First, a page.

10. MudbogAD

    MudbogAD 1/2 ton status

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    Your MPG may get better. It all depends how you drive it. When I had 3.08's and 35's I got about 9 MPG. Now that I got 4.56's I get about 10 or 11 if I drive it easy. Since I got the gears it is much quicker and peppier and it is very tempting to hot-rod the thing around which gives me about 6-7 MPG. So if you go lower drive it easy. If your on the highway all the time and your only in the mud alo,t I would go with 4.10's because you may do better on the highway.
     
  11. ChevBlazin

    ChevBlazin 1/2 ton status

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    Right now I'm running 3.42's with 35's and a th350 tranny with a healthy GM 350 crate motor. On some trips that are strictly freeway I have gotten as high (or low depending on how you look at it) as 12 1/2 MPG, that was pulling a small utility trailer with my 4 wheeler in it. I compensated for the tire size and odometer being off with a little bit of math. It's not too hard to figure out an equation to figure out how many miles you have actually traveled compared to what your odometer says. I am changing to 3.73's since I want a little more low end, but dont want the hi revs on the freeway. IMO you should use 3.73's or 4.10's. either would be a good improvement. Good luck at school too.
     
  12. dyeager535

    dyeager535 1 ton status Premium Member

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    FWIW, in a 1:1 final drive ratio problem, I personally think that the gear ratio the differential needs to "see" (IE, the actual gear ratio changes when tire size changes) is about optimum at 3.00 (subject to engine of course)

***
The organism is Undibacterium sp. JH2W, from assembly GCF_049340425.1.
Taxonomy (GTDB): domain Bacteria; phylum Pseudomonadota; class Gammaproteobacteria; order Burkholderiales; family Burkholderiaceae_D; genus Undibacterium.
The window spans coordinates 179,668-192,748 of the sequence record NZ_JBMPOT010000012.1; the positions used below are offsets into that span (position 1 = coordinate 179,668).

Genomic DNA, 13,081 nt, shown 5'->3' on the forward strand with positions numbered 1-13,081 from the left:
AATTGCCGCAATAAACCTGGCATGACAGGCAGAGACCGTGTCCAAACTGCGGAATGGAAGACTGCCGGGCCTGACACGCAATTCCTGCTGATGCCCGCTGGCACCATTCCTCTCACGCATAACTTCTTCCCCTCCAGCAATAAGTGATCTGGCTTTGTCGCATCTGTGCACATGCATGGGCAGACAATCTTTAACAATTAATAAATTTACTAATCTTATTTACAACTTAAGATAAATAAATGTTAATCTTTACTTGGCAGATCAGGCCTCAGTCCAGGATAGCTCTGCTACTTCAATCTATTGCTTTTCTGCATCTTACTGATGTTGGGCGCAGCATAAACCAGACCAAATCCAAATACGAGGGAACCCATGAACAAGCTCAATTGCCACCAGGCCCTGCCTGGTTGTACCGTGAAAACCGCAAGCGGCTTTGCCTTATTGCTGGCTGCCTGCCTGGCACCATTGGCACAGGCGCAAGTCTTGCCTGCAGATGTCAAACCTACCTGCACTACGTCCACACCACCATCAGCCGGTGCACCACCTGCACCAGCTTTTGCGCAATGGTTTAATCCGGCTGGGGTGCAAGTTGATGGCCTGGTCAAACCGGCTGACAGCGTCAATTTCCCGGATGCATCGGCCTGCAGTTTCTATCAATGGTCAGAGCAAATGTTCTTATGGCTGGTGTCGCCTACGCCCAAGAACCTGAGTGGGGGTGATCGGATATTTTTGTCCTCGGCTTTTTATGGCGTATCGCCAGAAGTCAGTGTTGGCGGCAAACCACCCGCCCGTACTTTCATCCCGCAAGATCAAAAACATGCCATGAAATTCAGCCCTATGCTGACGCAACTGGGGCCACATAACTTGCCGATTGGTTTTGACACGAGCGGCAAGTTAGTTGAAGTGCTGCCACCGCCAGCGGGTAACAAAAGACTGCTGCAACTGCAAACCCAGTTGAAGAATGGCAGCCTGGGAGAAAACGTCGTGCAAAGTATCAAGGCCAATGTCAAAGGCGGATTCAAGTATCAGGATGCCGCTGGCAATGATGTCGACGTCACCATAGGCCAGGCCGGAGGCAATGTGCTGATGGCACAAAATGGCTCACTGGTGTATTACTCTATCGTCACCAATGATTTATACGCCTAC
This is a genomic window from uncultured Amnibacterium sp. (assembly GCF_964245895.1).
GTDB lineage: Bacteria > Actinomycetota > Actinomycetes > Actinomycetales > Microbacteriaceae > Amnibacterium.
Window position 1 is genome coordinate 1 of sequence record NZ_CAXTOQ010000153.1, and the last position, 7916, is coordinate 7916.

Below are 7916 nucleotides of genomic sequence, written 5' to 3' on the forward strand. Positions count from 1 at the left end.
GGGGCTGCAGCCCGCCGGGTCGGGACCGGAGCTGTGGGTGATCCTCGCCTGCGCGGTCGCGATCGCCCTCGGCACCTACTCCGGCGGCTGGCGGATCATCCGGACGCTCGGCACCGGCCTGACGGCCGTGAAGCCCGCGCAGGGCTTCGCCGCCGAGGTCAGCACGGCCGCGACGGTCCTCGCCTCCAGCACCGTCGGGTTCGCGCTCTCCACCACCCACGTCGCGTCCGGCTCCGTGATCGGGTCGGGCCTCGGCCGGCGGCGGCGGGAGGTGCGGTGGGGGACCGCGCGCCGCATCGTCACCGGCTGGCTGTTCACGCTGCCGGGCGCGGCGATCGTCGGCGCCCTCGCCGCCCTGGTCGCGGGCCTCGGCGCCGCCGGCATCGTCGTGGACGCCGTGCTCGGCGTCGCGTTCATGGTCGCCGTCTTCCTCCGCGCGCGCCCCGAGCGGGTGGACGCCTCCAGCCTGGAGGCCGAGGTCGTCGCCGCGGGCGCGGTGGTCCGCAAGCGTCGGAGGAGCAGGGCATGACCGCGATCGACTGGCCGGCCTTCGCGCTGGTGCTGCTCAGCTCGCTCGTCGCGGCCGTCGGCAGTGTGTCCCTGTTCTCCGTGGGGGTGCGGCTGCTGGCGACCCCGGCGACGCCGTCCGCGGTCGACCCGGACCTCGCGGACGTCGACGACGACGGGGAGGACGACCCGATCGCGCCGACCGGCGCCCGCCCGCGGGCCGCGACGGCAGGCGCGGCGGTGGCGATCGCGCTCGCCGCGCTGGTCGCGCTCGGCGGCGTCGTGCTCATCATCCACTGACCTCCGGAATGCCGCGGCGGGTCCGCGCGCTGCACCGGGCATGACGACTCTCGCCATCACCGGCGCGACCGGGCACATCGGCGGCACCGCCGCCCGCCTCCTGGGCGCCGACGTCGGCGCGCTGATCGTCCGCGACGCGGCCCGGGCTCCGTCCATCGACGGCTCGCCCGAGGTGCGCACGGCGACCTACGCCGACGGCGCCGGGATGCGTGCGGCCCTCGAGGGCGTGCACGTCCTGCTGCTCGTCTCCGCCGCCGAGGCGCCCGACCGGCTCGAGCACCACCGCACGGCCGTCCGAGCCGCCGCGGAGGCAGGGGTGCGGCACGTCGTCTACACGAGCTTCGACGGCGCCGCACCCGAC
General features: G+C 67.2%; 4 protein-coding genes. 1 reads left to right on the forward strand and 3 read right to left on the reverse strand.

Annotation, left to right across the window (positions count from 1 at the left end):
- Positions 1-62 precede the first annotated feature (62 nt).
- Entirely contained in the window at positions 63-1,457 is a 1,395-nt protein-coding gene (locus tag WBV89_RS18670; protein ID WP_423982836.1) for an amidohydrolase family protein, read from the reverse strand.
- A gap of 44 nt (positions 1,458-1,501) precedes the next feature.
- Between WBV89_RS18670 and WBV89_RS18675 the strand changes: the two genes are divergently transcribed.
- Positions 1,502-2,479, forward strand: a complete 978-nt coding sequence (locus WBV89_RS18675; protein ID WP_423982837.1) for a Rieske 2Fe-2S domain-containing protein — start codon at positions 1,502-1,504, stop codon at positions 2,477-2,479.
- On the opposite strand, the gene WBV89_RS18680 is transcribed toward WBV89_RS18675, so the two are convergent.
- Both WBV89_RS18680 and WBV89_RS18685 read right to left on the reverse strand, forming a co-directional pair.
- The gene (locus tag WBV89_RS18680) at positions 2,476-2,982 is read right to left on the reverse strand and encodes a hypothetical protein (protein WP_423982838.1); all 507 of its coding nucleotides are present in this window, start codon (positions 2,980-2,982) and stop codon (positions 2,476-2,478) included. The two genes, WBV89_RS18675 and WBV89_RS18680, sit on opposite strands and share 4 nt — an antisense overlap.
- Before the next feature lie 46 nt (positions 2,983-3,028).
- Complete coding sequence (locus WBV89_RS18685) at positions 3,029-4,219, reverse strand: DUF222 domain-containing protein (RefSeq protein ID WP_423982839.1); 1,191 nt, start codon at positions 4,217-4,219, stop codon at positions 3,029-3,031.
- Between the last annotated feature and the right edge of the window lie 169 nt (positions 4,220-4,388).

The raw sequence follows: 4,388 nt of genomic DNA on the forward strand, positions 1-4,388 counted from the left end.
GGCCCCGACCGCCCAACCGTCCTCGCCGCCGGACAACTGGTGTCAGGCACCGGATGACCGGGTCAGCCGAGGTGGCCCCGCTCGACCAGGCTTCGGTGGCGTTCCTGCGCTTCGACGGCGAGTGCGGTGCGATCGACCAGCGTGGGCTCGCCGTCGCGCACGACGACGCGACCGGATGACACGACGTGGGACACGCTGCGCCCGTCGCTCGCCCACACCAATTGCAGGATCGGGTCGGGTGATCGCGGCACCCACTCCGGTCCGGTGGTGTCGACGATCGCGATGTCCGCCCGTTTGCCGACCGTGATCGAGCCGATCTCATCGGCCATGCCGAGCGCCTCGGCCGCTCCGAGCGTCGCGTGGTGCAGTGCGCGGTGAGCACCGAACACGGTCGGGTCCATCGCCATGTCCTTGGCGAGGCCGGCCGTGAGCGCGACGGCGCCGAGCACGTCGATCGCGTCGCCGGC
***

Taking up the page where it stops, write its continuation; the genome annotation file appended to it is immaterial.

Now, this is kinda complicated, but from the factory our trucks had typically 29" tall tires. (31's optional) If you take a 29" tire, with a 3.07 ratio, then change tire size to 35", the actual ratio is now 2.54 Thats not really good obviously : )

    In my truck, I'm getting 18MPG freeway. (maybe better now that the advance works!) With 3.42's, 33" tires, and 1:1 tranny final ratio, from 29" tires to 33" tires, that works out to 3.00

    Interestingly enough, if you were to go from 29" to 35" tires, and change to 3.73 gears, that puts you at almost exactly 3.00, which is the same that I am actually running. ( http://yeagerd.home.mindspring.com/gearcalc.html is the calcs that I used)

    Of course, there are some major variables, like engine size and engine specifications (small or big V8, carb, cam, exhaust, etc) that will change MPG, that won't give you the same results I have. But at 2200RPM, I seem to have plenty of power, and thats where I come up with 18MPG. City/Freeway combined is consistently 13.5

    On top of that, I've got a better "2nd" gear ratio than you do in first, so with 3.73's, my driving enjoyment in town would be greater than yours, (SM465 3.58 2nd vs TH350 2.52 1st) even if I was running 35's instead of 33's.